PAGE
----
As a communications professional I have to wonder if anyone is actually helping Knecht to develop key messages so he stops damaging the relationship Edmonton has with Fort McMurray. I am sitting in an Edmonton hotel, shopping at Edmonton businesses and eating at Edmonton restaurants - and Knecht's comments make me feel disinclined to do this again, choosing to instead bypass Edmonton next time and head to Calgary instead where the police chief doesn't feel the need to throw Fort McMurray under the bus every few months. Surely Edmonton Police Services has a communications team of some sort - and if it does they need to help Knecht to recognize that his comments have an impact that go far beyond Edmonton, and far beyond policing. To put it bluntly, EPS Communications: Your boss is out of control. Time for some damage control measures and some frank talk.

Frankly, I am tired of it. Edmonton Police Services Chief Knecht seems to have a penchant for saying damaging and unkind things about my home city and about the tens of thousands of people who work in the oil sands industry. If Knecht has statistics showing a direct link between displaced oil workers from Fort McMurray and Cold Lake (incidentally the people who keep the Albertan economy going) and the increased crime rate in Edmonton then he should produce them immediately, because he is starting to look very much like an individual who shoots his mouth first and asks questions later - not an appealing quality in an individual holding his office. His smack talk is not conducive to building a strong and resilient relationship with other communities in this province, something I would consider a key goal for policing that enables police forces to work together to address crime and protect our communities.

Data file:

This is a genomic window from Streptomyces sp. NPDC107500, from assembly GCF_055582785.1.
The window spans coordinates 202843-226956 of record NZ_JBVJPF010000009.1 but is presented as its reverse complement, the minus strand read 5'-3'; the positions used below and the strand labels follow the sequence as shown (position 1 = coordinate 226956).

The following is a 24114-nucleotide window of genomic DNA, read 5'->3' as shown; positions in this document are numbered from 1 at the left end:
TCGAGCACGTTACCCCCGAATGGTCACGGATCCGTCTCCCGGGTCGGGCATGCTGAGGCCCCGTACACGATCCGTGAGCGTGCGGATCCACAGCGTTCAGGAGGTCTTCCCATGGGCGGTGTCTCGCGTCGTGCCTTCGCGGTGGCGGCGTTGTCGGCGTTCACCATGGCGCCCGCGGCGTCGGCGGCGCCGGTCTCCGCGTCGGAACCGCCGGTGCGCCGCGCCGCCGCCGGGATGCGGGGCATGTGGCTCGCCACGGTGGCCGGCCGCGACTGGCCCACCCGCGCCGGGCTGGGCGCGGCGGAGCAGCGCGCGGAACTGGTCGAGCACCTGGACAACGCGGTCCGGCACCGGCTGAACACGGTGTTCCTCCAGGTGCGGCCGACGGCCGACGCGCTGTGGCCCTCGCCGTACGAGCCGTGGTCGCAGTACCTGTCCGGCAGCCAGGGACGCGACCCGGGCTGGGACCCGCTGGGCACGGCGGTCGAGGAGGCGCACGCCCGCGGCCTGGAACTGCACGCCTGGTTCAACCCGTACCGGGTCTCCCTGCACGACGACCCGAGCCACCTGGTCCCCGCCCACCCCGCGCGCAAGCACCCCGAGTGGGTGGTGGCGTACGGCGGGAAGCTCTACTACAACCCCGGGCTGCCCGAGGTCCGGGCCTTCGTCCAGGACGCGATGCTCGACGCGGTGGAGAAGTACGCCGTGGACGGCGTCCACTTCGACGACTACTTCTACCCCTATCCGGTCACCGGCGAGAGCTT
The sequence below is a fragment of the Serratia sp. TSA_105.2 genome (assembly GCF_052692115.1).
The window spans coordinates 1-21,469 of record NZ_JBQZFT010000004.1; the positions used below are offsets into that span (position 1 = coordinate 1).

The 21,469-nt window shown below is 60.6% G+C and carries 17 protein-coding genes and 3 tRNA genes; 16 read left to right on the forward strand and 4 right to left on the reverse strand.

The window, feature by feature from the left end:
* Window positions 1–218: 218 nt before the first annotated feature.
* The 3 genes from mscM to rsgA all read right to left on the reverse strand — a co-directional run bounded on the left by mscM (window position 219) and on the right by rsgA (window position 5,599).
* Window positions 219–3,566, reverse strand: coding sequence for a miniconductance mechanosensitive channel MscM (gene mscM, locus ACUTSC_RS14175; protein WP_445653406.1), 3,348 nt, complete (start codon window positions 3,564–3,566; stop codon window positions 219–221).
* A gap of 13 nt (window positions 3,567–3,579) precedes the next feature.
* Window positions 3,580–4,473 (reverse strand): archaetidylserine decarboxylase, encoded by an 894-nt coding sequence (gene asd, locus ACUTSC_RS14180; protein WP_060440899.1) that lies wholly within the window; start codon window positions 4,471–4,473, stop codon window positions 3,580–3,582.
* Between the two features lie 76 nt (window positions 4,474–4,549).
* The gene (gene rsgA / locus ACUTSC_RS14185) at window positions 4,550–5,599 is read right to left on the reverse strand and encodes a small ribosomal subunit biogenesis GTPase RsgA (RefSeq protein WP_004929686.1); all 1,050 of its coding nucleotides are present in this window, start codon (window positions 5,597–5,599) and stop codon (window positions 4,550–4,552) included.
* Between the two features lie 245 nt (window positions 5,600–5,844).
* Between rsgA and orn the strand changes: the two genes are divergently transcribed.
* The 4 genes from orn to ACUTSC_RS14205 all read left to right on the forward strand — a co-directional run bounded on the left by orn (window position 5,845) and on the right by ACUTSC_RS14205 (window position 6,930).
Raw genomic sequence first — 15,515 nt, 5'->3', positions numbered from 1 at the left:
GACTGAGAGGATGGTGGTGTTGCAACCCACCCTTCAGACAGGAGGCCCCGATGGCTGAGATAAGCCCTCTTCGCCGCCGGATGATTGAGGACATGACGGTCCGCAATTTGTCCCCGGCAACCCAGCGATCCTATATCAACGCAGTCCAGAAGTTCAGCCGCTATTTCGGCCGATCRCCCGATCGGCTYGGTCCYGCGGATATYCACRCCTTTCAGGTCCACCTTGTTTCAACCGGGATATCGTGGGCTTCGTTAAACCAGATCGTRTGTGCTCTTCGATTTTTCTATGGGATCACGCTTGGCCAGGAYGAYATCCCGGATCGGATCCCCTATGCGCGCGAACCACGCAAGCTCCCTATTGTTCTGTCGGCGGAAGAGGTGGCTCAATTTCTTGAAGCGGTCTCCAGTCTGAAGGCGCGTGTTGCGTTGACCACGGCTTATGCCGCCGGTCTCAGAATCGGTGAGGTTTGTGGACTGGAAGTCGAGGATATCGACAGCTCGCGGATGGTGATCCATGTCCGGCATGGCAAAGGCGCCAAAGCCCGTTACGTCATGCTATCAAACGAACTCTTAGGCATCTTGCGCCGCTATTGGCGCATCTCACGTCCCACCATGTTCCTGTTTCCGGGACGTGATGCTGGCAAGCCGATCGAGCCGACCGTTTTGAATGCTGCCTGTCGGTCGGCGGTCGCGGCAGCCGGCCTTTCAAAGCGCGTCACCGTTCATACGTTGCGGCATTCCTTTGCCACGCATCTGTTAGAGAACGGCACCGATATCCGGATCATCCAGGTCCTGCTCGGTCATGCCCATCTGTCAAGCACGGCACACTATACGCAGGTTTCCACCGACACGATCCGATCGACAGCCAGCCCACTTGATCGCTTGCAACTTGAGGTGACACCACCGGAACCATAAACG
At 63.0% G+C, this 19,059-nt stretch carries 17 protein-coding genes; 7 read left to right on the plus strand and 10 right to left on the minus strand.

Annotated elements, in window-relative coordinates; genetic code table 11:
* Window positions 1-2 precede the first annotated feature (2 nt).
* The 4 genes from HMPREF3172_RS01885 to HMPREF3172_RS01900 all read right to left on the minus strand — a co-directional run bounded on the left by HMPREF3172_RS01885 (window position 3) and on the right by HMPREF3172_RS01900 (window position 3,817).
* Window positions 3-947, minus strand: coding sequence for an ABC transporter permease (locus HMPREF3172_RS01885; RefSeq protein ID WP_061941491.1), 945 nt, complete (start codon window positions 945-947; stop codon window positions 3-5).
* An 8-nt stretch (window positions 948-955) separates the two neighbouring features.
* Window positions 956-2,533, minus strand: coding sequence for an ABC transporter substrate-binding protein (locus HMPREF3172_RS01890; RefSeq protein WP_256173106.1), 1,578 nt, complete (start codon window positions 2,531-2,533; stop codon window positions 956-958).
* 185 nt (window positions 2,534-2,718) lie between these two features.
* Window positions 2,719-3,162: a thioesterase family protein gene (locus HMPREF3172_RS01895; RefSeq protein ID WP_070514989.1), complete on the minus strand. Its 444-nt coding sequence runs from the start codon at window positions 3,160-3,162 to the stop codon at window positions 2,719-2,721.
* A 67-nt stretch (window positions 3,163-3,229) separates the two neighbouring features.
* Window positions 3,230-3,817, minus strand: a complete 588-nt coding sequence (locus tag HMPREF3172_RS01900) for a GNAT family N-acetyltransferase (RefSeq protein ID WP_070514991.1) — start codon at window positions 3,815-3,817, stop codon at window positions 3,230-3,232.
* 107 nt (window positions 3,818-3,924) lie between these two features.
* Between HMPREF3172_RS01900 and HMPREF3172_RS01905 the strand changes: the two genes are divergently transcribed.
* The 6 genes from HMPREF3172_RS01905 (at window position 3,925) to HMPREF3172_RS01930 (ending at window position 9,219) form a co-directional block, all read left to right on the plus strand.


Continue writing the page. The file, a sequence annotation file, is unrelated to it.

The relationship between Fort McMurray and Edmonton has historically been a strong one and I hope it continues to be, as it benefits us all in the end. Edmonton happens to be one of my very favourite cities and I would regret if the comments of their police chief damaged this neighbourhood relationship any further.

Acknowledge you have an issue, own it and work to address it. It's the responsible, professional and respectable way to deal with anything - not trying to foist the blame on others. I expect the smack talk from certain factions, but from the police chief of a neighbouring community with which we have strong ties? That I don't expect - or accept, either.

Strike two, Knecht.


  1. Well said. I simply can't believe Knecht's statement's about our community. For some people finger-pointing is much easier than rational thought I suppose.

  2. Well written. A constituent and a citizen are those who reside in the city, no matter their roots. Those roots don't go back many generations, we only need look at First Nations who gave up territory for those seeking a better life from across the pond. It is in the city's best interests to employ those who wish to work, no matter where they were born. It is up to the city and staff to manage their needs, as well.